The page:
At the outset of the project, our newly formed CMMM team chose housing as the thematic and comparative entry point. First, this was because it represents a common arena of suffering in the three cities. Second, it is a domain in which the members of our team were strongly invested. And third, back in 2019, it was clear that this basic need for dignified life would mobilize people to support endeavors for political change.
We understand housing as a broad term that transcends “having a shelter” and encompasses people’s concerns for daily sustenance. It includes aspects of adequate infrastructure and health care, access to education and non-monetized non-commercialized spaces of socialization (which is as central to mental health as water and clean air), and therefore, the systems of spaces that allow for just and secure social production and reproduction. By extension, the term should ideally also include spaces of labor and production, which have been dislocated from realms of housing by functional principles of city management. However, under current sectorial political paradigms, this extended meaning is hard to translate into policies of spatial governance.
Under this central theme, some of the comparative lines we saw at the beginning of the project were the issues of housing burdens (how much of a person’s income is spent on housing), evictions (active and passive models), touristification, and the financialization of housing (real estate having become a prime object of speculation by international corporations). In addition, across the three cities, we saw how the growing challenges related to access to affordable housing have triggered the formation of collectives and initiatives that work on alternatives. As the outputs of the project displayed here demonstrate, these topics were addressed to varying degrees in the respective activities of each city team in accordance with the characteristics of the locations and events that took place during the process. CMMM was an accompanying research project that operated in tandem with the activities of their collectives and organizations, as described in the following section. So who are the CMMM team members and collaborators?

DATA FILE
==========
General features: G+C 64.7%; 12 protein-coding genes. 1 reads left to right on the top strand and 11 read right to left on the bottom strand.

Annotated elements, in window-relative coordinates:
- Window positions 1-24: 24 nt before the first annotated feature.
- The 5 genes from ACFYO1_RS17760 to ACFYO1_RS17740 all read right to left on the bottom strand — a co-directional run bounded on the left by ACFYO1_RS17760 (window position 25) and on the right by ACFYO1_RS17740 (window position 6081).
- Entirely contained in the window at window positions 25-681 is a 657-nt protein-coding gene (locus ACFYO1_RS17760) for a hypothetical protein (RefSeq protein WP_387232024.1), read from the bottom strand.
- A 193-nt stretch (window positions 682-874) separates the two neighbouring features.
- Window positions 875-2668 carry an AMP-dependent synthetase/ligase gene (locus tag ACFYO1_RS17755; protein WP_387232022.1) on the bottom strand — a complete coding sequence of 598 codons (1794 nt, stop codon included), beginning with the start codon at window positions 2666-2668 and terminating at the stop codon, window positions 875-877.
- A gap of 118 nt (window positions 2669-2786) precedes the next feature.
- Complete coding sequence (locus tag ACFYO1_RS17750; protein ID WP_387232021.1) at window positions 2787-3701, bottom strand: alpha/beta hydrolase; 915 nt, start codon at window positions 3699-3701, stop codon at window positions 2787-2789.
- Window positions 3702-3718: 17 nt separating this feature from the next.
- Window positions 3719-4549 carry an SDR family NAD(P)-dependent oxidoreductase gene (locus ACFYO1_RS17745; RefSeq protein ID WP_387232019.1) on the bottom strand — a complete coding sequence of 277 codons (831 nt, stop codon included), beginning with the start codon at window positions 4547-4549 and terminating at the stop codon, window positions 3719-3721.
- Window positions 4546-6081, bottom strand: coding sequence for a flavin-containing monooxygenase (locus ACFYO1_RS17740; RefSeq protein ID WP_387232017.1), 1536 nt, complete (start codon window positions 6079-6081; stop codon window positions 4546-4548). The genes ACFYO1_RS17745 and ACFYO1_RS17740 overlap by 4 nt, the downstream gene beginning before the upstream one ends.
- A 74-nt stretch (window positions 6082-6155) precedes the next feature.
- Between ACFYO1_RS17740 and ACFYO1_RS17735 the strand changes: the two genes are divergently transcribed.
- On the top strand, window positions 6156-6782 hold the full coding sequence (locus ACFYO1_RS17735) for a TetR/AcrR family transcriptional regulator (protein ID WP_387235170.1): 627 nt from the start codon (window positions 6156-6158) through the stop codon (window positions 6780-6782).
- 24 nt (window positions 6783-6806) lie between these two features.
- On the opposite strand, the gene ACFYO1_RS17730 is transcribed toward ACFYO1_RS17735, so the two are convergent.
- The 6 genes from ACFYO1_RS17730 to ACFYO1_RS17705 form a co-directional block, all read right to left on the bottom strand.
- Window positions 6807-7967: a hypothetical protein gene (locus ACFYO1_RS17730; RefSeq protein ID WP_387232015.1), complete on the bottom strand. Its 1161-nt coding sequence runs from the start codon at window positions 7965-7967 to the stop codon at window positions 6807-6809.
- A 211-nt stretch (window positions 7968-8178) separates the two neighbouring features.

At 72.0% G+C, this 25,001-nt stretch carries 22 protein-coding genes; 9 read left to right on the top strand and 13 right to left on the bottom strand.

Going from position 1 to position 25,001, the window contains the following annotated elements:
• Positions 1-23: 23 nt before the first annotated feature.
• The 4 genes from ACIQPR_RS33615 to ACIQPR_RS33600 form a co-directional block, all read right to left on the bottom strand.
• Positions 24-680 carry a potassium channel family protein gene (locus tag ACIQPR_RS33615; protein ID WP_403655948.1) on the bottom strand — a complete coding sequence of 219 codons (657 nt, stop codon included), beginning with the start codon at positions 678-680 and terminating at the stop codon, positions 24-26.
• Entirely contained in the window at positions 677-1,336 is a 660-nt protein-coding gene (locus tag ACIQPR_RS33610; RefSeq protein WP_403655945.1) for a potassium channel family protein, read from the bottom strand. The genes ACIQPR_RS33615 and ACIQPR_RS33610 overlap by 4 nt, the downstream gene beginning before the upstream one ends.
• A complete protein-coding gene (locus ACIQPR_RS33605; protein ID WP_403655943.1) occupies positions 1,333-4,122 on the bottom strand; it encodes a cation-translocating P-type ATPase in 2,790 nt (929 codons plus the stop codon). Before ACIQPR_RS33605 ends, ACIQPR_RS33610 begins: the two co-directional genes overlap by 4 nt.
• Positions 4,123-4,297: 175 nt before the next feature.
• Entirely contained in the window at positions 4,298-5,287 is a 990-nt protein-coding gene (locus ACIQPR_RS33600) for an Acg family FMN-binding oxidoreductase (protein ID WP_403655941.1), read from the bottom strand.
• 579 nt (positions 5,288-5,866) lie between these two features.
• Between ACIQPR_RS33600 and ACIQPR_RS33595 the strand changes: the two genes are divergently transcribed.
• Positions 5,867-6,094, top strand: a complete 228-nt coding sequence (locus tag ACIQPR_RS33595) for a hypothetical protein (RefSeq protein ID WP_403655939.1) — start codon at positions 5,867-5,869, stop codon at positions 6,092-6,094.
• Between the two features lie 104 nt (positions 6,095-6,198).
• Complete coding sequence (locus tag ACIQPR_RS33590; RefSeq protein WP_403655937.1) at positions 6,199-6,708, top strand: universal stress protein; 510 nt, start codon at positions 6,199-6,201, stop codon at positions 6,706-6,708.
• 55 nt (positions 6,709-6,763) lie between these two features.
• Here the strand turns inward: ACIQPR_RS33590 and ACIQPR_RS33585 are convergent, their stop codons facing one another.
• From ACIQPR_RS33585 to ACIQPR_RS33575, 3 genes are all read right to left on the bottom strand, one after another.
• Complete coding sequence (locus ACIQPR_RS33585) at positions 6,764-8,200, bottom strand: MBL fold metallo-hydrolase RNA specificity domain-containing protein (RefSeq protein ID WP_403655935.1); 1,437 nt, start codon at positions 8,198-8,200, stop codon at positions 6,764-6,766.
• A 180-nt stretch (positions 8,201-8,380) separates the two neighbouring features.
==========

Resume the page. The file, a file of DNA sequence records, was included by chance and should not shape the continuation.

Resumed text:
Context: housing, municipalism, and CMMM
Belgrade resembles other European cities when it comes to the manifestations of neoliberal urban development policies, including urban renewal, endorsement of private investment construction, financialization of housing, etc. However, the contemporary historical circumstances of transition from a socialist to a capitalist socio-economic system as of the 1990s after an ethnic war that dismantled the federal republic into six countries—along with its location at the periphery of the European Union on one side and Russia on the other—have made Serbia, and thus Belgrade as its capital, somewhat particular in terms of the scale and characteristics of such manifestations.
Belgrade is among the cities that have the highest percentage of privately owned housing units (over 95%). At the same time, it is estimated that around 80% of its people are struggling to access decent and affordable housing. While private investment in housing is growing and allowing for the wealthy to accumulate capital in real estate, inadequate housing conditions and evictions due to tenant indebtedness are becoming increasingly frequent, where many households are left without any housing solution or resources to provide an alternative. The predominant method to resolve one’s housing needs is through the market. Yet, the rising rents are quickly outpacing average incomes, which has resulted in a lack of affordable housing options for the vast majority of the population. As in many other large cities today, this situation has been exacerbated by Belgrade’s fast-growing numbers of short-lease rental units (due to platforms such as AirBnB), while long-term renters are finding themselves in precarious positions, forced to accept unregulated relations with their landlords.
In the past three decades, the state (under the control of the political parties, changed from center and to center-right) did not dedicate sufficient efforts to address this reality or collect comprehensive relevant data to obtain an overview and an understanding of the issue, nor did it articulate sustainable long-term measures to improve housing conditions. Housing is consistently treated as a mechanism for economic growth, rather than as a basic human right that should be safeguarded and made accessible to all. We explain these and other factors behind the housing injustices in Belgrade in Section 7 / BGD. Under these circumstances, it is necessary to first map the hierarchies and actors to fully grasp the scale of the housing crisis in Belgrade and in Serbia and then to reflect upon and advocate for systemic solutions—which are issues we sought to tackle through this CMMM project.